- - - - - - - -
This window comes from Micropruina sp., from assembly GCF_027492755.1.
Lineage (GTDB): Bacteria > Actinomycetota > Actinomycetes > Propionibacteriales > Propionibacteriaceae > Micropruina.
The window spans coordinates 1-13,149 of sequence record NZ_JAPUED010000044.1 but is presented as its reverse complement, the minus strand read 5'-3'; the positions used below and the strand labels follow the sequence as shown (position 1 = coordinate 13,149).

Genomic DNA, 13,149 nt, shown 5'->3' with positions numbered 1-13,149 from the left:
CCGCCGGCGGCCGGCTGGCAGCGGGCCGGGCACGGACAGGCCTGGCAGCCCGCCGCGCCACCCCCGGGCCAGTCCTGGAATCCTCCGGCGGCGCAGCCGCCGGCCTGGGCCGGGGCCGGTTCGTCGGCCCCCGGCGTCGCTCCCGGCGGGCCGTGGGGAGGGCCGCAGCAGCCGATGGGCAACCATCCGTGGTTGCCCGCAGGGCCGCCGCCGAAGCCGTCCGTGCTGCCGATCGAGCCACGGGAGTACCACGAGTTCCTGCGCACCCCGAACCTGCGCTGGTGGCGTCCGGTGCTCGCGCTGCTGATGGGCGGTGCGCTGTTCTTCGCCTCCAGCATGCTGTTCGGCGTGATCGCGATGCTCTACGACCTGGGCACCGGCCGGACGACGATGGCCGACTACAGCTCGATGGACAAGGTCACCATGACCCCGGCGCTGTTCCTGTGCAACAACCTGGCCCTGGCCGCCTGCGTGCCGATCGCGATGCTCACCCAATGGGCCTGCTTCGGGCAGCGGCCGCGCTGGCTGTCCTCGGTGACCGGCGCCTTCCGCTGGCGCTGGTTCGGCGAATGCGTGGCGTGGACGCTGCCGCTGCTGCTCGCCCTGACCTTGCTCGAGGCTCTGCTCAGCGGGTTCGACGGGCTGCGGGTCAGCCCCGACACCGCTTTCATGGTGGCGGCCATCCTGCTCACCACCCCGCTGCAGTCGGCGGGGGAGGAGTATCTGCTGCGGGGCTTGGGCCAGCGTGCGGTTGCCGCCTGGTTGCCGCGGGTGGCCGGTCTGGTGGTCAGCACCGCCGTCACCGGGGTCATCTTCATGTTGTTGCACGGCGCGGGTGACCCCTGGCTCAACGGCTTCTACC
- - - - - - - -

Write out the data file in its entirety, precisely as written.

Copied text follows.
This window comes from Micropruina sp., from assembly GCF_027492755.1.
Lineage (GTDB): Bacteria > Actinomycetota > Actinomycetes > Propionibacteriales > Propionibacteriaceae > Micropruina.
The window spans coordinates 1-13,149 of sequence record NZ_JAPUED010000044.1 but is presented as its reverse complement, the minus strand read 5'-3'; the positions used below and the strand labels follow the sequence as shown (position 1 = coordinate 13,149).

Genomic DNA, 13,149 nt, shown 5'->3' with positions numbered 1-13,149 from the left:
CCGCCGGCGGCCGGCTGGCAGCGGGCCGGGCACGGACAGGCCTGGCAGCCCGCCGCGCCACCCCCGGGCCAGTCCTGGAATCCTCCGGCGGCGCAGCCGCCGGCCTGGGCCGGGGCCGGTTCGTCGGCCCCCGGCGTCGCTCCCGGCGGGCCGTGGGGAGGGCCGCAGCAGCCGATGGGCAACCATCCGTGGTTGCCCGCAGGGCCGCCGCCGAAGCCGTCCGTGCTGCCGATCGAGCCACGGGAGTACCACGAGTTCCTGCGCACCCCGAACCTGCGCTGGTGGCGTCCGGTGCTCGCGCTGCTGATGGGCGGTGCGCTGTTCTTCGCCTCCAGCATGCTGTTCGGCGTGATCGCGATGCTCTACGACCTGGGCACCGGCCGGACGACGATGGCCGACTACAGCTCGATGGACAAGGTCACCATGACCCCGGCGCTGTTCCTGTGCAACAACCTGGCCCTGGCCGCCTGCGTGCCGATCGCGATGCTCACCCAATGGGCCTGCTTCGGGCAGCGGCCGCGCTGGCTGTCCTCGGTGACCGGCGCCTTCCGCTGGCGCTGGTTCGGCGAATGCGTGGCGTGGACGCTGCCGCTGCTGCTCGCCCTGACCTTGCTCGAGGCTCTGCTCAGCGGGTTCGACGGGCTGCGGGTCAGCCCCGACACCGCTTTCATGGTGGCGGCCATCCTGCTCACCACCCCGCTGCAGTCGGCGGGGGAGGAGTATCTGCTGCGGGGCTTGGGCCAGCGTGCGGTTGCCGCCTGGTTGCCGCGGGTGGCCGGTCTGGTGGTCAGCACCGCCGTCACCGGGGTCATCTTCATGTTGTTGCACGGCGCGGGTGACCCCTGGCTCAACGGCTTCTACC